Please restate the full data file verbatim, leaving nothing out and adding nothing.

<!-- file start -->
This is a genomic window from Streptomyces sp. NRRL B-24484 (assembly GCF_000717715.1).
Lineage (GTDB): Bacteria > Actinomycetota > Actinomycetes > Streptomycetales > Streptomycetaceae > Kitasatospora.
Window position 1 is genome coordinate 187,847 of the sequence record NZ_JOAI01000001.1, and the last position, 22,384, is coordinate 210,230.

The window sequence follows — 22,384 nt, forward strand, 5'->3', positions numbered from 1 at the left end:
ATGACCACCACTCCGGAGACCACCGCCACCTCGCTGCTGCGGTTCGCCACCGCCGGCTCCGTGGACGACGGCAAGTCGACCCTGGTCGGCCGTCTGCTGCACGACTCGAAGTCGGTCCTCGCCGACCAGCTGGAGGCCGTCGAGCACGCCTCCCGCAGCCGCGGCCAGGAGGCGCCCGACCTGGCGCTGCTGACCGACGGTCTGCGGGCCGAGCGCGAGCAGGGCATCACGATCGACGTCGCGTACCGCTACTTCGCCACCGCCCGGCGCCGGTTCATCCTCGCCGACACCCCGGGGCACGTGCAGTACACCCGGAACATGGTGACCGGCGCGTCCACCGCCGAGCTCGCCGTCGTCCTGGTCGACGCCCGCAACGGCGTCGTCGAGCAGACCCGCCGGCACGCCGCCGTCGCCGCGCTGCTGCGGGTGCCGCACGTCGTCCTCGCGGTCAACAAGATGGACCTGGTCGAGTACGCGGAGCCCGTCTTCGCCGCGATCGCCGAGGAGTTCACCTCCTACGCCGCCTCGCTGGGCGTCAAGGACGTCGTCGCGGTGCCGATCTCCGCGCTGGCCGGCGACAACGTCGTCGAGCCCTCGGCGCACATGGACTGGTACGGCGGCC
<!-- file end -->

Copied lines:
This is a genomic window from Streptomyces sp. NRRL B-24484 (assembly GCF_000717715.1).
Lineage (GTDB): Bacteria > Actinomycetota > Actinomycetes > Streptomycetales > Streptomycetaceae > Kitasatospora.
Window position 1 is genome coordinate 187,847 of the sequence record NZ_JOAI01000001.1, and the last position, 22,384, is coordinate 210,230.

The window sequence follows — 22,384 nt, forward strand, 5'->3', positions numbered from 1 at the left end:
ATGACCACCACTCCGGAGACCACCGCCACCTCGCTGCTGCGGTTCGCCACCGCCGGCTCCGTGGACGACGGCAAGTCGACCCTGGTCGGCCGTCTGCTGCACGACTCGAAGTCGGTCCTCGCCGACCAGCTGGAGGCCGTCGAGCACGCCTCCCGCAGCCGCGGCCAGGAGGCGCCCGACCTGGCGCTGCTGACCGACGGTCTGCGGGCCGAGCGCGAGCAGGGCATCACGATCGACGTCGCGTACCGCTACTTCGCCACCGCCCGGCGCCGGTTCATCCTCGCCGACACCCCGGGGCACGTGCAGTACACCCGGAACATGGTGACCGGCGCGTCCACCGCCGAGCTCGCCGTCGTCCTGGTCGACGCCCGCAACGGCGTCGTCGAGCAGACCCGCCGGCACGCCGCCGTCGCCGCGCTGCTGCGGGTGCCGCACGTCGTCCTCGCGGTCAACAAGATGGACCTGGTCGAGTACGCGGAGCCCGTCTTCGCCGCGATCGCCGAGGAGTTCACCTCCTACGCCGCCTCGCTGGGCGTCAAGGACGTCGTCGCGGTGCCGATCTCCGCGCTGGCCGGCGACAACGTCGTCGAGCCCTCGGCGCACATGGACTGGTACGGCGGCC